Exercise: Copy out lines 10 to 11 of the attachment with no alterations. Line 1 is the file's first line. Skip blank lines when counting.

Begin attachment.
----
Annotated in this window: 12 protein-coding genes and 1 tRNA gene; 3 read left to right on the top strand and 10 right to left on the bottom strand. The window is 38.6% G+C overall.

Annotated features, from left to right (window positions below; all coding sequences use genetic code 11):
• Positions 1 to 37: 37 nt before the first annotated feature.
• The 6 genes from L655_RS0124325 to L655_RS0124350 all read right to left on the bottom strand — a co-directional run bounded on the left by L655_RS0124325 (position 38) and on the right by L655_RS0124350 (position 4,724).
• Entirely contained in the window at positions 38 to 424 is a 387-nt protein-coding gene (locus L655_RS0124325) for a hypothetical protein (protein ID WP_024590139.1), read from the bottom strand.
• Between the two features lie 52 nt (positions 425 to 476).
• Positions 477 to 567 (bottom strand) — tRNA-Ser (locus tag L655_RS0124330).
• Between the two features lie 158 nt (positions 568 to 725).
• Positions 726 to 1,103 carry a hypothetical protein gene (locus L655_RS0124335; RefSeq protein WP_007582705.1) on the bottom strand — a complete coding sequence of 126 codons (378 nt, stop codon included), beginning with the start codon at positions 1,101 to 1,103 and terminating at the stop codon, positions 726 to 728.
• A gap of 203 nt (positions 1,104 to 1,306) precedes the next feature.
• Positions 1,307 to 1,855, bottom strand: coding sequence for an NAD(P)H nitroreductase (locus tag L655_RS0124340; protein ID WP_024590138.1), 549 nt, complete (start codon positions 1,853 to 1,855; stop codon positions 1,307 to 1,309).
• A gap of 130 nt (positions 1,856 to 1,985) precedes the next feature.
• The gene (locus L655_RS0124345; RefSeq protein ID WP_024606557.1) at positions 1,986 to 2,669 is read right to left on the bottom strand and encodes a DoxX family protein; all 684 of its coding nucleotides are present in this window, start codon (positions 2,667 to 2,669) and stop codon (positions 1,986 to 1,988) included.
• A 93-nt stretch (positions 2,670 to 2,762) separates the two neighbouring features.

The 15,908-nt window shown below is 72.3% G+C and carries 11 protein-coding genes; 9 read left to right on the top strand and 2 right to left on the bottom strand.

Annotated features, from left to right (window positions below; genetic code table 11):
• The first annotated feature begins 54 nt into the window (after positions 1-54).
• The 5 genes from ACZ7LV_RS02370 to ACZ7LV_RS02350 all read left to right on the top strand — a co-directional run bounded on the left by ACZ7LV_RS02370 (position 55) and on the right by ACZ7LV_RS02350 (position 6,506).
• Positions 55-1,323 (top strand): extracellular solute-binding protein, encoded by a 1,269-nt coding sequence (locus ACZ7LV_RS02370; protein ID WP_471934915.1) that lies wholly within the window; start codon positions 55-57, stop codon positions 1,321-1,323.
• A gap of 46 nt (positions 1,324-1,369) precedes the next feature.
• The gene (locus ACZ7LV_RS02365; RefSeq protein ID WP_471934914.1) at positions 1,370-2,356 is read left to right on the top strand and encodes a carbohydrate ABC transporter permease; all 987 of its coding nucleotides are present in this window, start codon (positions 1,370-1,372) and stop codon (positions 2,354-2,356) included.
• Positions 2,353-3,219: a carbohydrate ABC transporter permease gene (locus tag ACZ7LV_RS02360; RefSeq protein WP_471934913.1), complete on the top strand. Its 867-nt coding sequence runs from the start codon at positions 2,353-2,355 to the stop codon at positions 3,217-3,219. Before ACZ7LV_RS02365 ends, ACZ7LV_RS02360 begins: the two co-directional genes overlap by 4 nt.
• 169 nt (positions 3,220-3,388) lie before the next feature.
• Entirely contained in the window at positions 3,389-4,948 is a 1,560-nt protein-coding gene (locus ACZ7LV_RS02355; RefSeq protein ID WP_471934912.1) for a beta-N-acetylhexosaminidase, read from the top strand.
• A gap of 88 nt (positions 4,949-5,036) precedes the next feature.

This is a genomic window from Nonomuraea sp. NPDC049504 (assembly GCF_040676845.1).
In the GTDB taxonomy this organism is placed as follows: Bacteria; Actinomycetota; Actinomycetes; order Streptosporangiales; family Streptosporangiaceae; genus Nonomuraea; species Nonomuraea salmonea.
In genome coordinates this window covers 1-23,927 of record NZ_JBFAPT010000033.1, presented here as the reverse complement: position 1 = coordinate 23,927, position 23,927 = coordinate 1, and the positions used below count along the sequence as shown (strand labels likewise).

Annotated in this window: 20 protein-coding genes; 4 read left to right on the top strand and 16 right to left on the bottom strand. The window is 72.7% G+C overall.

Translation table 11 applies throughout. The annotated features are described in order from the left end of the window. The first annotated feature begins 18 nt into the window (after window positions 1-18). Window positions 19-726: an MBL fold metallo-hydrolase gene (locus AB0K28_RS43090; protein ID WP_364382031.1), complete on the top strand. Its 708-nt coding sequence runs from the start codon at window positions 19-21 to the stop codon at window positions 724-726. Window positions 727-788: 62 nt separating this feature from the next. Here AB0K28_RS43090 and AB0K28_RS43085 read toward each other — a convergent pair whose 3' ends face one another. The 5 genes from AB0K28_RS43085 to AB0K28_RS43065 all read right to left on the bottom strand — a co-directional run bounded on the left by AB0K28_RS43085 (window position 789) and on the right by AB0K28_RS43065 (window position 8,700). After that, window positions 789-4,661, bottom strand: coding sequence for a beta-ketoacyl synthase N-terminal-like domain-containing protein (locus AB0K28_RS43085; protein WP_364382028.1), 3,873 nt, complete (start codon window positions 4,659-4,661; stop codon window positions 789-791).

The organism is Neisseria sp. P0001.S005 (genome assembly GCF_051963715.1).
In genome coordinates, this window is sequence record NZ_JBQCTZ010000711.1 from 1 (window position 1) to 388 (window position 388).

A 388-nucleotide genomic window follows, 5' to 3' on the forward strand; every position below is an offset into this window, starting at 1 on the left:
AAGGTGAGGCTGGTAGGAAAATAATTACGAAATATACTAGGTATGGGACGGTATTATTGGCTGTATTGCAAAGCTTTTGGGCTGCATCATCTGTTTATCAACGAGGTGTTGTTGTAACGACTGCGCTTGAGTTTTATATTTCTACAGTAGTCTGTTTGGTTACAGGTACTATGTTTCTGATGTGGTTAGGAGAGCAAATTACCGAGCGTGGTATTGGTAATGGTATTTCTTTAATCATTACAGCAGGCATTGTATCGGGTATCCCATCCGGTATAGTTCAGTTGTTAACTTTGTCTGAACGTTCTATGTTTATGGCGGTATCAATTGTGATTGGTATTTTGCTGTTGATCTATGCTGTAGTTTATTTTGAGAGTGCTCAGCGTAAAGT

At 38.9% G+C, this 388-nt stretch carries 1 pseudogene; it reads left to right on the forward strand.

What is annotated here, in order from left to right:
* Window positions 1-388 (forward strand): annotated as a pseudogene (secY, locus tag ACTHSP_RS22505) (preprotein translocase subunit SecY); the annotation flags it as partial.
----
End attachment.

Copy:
• A gap of 203 nt (positions 1,104 to 1,306) precedes the next feature.
• Positions 1,307 to 1,855, bottom strand: coding sequence for an NAD(P)H nitroreductase (locus tag L655_RS0124340; protein ID WP_024590138.1), 549 nt, complete (start codon positions 1,853 to 1,855; stop codon positions 1,307 to 1,309).